Men 'are funnier than women'

...but by nowhere near as much as they think they are

Men are funnier than women – but only by the narrowest of margins – according to new research.

The study also found that men’s jokes went down better with other men than they did with women,  and that men overestimated how funny they were.

The research, by the University of California in San Diego, was based on a sample of 32 undergraduates – half male, half female – writing funny captions for 20 cartoons that appeared in New Yorker magazine.

The captions were then judged by other students, giving each joke a score of between zero and five.

On average, male writers earned 0.11 more points than female writers. One of the report’s authors, Nicholas Christenfeld, said this was ‘just at the edge of detectability’.

Fellow researcher Laura Mickes added: ‘The differences we find between men's and women's ability to be funny are so small that they can't account for the strength of the belief in the stereotype [that women aren’t as funny as men].’

The psychologists say that, what is more interesting is that men did better with other men: Female raters allocated only an average 0.06 more points to the male writers, while the male raters gave them a significantly higher average of 0.16 more points.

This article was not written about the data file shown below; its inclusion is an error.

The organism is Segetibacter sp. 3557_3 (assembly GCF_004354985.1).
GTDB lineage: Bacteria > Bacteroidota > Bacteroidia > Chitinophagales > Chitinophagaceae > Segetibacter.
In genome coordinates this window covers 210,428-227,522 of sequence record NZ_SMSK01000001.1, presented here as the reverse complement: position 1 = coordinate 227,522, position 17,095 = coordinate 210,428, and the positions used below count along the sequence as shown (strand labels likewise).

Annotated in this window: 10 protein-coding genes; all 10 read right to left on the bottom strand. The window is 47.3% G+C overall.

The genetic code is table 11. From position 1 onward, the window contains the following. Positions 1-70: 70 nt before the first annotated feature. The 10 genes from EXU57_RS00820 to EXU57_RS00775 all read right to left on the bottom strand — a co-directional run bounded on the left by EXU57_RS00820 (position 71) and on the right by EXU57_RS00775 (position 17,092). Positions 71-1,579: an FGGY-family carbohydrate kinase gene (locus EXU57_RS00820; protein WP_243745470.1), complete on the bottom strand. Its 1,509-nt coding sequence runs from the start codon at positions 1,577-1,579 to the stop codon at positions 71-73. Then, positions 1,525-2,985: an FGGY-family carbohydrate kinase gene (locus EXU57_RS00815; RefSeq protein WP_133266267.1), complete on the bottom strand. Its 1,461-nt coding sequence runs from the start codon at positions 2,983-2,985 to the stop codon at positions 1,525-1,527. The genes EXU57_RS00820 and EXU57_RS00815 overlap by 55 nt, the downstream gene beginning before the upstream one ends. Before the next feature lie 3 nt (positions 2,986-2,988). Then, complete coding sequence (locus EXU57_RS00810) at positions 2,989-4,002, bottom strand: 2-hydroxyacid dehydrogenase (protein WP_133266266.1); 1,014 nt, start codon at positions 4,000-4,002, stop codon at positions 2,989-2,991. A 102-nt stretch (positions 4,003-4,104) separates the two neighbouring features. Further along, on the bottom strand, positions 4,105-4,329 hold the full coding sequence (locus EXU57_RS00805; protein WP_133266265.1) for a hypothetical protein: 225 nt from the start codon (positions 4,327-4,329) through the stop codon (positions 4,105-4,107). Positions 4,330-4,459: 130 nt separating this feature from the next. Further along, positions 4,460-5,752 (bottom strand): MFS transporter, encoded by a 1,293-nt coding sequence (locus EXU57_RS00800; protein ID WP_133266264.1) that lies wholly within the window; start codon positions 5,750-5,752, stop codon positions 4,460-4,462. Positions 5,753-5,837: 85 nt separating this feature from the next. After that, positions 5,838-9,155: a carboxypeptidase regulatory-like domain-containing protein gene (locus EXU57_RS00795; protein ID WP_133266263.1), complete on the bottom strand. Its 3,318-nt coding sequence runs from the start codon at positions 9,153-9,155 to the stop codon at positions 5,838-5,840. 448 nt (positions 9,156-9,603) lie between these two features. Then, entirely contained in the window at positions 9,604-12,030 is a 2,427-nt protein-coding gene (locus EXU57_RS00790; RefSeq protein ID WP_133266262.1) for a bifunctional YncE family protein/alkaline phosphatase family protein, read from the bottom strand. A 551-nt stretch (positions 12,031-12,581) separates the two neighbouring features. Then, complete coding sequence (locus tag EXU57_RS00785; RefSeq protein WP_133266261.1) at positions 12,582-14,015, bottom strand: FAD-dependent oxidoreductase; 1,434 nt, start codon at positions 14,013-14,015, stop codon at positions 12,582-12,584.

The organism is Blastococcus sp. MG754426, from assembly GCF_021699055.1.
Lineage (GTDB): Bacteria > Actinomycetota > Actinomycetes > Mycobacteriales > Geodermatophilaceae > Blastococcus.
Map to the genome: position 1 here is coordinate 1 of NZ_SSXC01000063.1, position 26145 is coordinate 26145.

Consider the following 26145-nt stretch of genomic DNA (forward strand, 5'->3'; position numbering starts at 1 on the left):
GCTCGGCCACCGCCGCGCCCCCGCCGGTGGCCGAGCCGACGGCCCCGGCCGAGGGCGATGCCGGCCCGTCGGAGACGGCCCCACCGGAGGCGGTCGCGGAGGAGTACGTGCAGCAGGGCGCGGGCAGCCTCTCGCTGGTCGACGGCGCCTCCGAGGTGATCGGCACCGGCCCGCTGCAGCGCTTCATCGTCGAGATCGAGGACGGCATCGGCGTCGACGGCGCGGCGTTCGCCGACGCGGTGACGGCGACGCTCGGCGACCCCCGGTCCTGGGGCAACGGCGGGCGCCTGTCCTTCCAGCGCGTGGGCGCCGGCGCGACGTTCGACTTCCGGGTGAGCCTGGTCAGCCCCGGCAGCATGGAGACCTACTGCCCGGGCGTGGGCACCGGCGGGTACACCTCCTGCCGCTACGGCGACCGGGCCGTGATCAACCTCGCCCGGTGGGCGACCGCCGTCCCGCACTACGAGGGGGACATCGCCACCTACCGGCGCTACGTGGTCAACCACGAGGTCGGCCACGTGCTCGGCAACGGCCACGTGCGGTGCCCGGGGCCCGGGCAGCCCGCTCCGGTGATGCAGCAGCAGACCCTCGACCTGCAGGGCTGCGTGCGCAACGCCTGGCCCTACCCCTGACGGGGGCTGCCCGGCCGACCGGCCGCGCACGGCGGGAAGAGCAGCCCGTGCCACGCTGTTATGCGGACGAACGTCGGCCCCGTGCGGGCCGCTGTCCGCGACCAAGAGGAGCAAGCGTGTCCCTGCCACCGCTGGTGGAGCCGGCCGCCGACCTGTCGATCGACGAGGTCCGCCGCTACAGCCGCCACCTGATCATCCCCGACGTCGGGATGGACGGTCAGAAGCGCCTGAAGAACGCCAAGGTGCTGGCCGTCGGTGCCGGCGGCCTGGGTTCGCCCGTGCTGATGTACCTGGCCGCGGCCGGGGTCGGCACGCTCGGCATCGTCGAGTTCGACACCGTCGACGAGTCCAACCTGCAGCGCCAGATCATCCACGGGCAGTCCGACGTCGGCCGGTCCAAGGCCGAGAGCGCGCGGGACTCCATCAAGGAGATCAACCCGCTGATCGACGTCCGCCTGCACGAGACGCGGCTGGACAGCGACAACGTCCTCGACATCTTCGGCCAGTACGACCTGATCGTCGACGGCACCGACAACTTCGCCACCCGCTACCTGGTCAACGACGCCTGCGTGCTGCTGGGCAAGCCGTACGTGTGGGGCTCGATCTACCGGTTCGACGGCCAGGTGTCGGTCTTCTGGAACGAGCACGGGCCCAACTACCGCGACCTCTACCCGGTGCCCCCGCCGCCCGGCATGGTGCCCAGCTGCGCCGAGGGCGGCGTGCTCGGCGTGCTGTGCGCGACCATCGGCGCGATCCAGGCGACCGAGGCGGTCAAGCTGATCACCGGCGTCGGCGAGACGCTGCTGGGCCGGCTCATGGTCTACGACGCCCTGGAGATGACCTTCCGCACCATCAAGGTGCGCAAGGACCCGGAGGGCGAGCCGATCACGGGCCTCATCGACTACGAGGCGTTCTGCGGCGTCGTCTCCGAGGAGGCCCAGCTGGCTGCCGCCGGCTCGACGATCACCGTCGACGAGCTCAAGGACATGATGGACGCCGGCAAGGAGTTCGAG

This runs contrary to one common explanations of why men might be funnier: that their humour is useful for impressing potential mates.

‘That’s sad for the guys who think that by being funny they will impress the ladies,’ said Christenfeld. ‘But they really just impress other men who want to impress the ladies.’

Christenfeld and Mickes explained that although writing captions may not be the most ‘natural’ way to be funny, it has several distinct advantages, including a level playing field to determine what people are capable of, as opposed to what they actually do in social settings. It also helps eliminate bias since it is harder to tell whether the writer is a man or a woman from written words alone.

The scores were achieved through a knockout tournament: One cartoon was displayed with two random and anonymous captions, and the raters chose the funnier of the two. All of the winning captions then went on to the next round, and the number of rounds that captions survived before being knocked out determined the writers' average scores.

In a second, related experiment, the researchers tried to determine if men are credited with being funnier than they really are.

As expected, funny captions were remembered better than unfunny ones – but humour was more often misremembered ‘as having sprung from men's minds,’ the researchers wrote in the journal Psychonomic Bulletin & Review.

When the participants were asked to guess at authors' gender, unfunny captions were more often misattributed to women and funny captions were more often misattributed to men.

The researchers also noted that men used profanity and sexual humour a little more frequently

Finally, when asked to predict their own performance on a scale of one to five, the men figured they'd get a 2.3, and the women, a more modest 1.5. ‘Male confidence, in this domain at least, does seem to outstrip male competence,’ the authors wrote.

Published: 6 Nov 2011

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